“You could make a case that it could subtract cars [from the road],” Shrout said. “A group of students, instead of piling into a car to go to Blueberry Hill, might instead jump on the trolley.”

Trolleys could also spur development, Shrout said, because building tracks into the road tells developers that the trolley routes are permanent.

If the project succeeds, it would put trolleys on the road for the first time since May 1966, when the last trolleys to serve St. Louis went out of operation.

Shrout said St. Louis developed around trolleys and used to have one of the largest rail networks in the country, with more than 1,400 trolleys. The city and many of its inner-ring suburbs thrived off trolleys throughout the early 20th century.

But after World War II, Shrout said, the rise of highways caused rail transit to go out of fashion. One by one, the city pulled its trolley tracks from the road.

“I think the region is coming full circle after a number of years,” Shrout said. “People are realizing that rail transit is important to having a vibrant city.”

Adelstein said the trolley system would have no direct impact on the school’s sustainability plans. But she acknowledged that “anything that reduces car trips would help” lower emissions.

Edwards, who owns Blueberry Hill, The Pageant, Pin-Up Bowl and other Loop businesses, devised the idea in 1997. A 2000 study by Metro found that a trolley system would be feasible and encourage development on the Loop. Citizens for Modern Transit then took over the project and founded the LTC.

The LTC recently acquired a federal grant to restore two old streetcars, which are now on display outside the Missouri History Museum and Commerce Bank on the Loop.

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  • PS. A footnote to the above: the University has been sitting on North Campus for years. Quadrangle Housing (the University’s off campus housing management company) has its office on this otherwise vacant lot. Rumors have always abounded about the University’s plans for the site. I know students who were working on a sustainable design for a housing complex on the site, but they were always reluctant to say very much, as if the future of the site was being hotly contested, as it probably was. The best information I could ever get is that the site would be used for graduate student housing, a very sensible plan. This was always represented to me as some kind of open secret.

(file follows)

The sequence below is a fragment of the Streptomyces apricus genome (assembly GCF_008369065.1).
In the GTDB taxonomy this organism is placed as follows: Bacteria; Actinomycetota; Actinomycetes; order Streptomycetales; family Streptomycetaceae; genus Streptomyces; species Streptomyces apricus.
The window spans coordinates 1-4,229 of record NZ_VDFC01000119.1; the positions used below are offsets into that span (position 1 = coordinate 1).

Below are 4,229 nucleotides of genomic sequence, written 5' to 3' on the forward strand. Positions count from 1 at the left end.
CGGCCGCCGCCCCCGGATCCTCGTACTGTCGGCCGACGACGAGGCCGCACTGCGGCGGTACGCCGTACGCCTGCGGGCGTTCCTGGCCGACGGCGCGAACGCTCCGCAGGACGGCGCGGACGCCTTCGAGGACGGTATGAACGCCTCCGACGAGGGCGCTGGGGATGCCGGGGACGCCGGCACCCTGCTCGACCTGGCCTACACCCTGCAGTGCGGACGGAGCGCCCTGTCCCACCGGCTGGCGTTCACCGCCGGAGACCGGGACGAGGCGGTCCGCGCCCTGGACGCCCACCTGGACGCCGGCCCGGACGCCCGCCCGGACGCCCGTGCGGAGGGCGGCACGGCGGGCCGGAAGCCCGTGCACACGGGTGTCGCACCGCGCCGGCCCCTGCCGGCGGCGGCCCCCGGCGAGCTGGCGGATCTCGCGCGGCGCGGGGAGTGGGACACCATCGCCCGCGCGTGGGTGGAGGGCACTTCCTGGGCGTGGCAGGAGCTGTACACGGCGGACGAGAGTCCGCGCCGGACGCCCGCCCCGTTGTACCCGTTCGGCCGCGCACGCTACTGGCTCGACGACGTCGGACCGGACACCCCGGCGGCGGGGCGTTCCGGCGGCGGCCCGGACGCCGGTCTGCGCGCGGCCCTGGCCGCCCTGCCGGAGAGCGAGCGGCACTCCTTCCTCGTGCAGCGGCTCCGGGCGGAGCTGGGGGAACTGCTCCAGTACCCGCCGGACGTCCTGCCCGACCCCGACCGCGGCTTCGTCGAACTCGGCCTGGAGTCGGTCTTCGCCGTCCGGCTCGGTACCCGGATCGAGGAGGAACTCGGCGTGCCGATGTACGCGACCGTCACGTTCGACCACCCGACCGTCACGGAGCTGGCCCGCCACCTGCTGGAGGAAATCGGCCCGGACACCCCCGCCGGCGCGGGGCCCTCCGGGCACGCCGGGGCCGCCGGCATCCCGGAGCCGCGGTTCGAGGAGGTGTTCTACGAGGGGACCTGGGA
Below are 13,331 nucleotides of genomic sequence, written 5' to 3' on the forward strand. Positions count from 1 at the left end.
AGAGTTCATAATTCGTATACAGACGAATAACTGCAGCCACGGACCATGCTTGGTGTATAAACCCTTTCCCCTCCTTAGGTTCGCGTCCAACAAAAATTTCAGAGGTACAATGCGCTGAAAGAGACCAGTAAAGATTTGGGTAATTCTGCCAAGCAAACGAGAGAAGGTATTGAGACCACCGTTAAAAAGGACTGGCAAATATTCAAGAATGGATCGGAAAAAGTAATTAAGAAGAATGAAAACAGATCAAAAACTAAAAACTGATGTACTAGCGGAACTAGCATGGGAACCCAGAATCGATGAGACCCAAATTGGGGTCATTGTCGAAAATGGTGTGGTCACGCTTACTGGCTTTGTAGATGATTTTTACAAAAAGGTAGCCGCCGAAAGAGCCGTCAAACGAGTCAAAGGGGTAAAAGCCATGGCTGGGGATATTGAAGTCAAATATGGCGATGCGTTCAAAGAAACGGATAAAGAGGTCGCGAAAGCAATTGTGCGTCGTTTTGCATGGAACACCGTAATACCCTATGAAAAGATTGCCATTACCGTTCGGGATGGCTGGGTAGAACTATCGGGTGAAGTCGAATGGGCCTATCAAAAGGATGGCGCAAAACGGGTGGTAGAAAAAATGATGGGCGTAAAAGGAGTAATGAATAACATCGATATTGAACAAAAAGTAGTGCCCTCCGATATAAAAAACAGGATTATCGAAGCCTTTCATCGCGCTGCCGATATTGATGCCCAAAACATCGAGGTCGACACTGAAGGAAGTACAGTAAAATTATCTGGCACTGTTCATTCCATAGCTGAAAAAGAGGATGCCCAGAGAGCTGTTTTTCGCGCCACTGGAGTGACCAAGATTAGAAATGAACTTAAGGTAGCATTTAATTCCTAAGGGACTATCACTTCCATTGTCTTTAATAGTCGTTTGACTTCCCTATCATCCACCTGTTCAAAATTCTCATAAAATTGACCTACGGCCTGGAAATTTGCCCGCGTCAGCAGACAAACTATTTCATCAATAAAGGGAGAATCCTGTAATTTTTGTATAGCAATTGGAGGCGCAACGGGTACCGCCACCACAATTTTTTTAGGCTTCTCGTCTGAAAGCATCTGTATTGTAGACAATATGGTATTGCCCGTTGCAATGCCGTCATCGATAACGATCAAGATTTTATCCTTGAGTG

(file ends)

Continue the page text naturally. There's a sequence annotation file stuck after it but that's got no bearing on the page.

Now we hear about a “clean coal” plant to be built on the site. We hear that this is just a proposal. At least the administration is being transparent now, to their credit. Is it too late for a change of plan? I hope not. At least let’s have some public discussion of this.

  • This should be seen for what it is: part of a de facto policy of gentrification, and company-town-ification, with a layer of WashU greenwash.

    The trolley will run down DeBaliviere from the History Museum (a Metrolink stop) to Delmar, right past the Delmar Metrolink stop, on to the terminus of the Loop business district. As a transportation system, it is redundant. I heard Joe Edwards defending his trolley scheme a few years ago on a local radio program. When asked why a connecting bus serving this route would not suffice, he responded that bus routes can be cut (don’t we know it?). A trolley would be permanent, and would spur development. Loop developer Joe Edwards wishes to extend his empire eastward, and southward, to put upscale shops and restaurants all the way to the History Museum. He and his backers want public funding for his project, and now they want the University to support this as well. If the project proceeds, property values between Des Peres and DeBaliviere will rise, and more Washington University faculty, staff, and students will move in. Long term residents, mostly working class African Americans, will be forced out. This is how many community members perceive the project, including some of my African American students who grew up in the neighborhood. The University has moved aggressively to purchase property in this neighborhood, though perhaps the recent decline in endowment and the economic downturn has given us a reprieve. For example, the University’s proxy real estate buyer has made no recent attempts to buy my house, a welcome change since it is not for sale.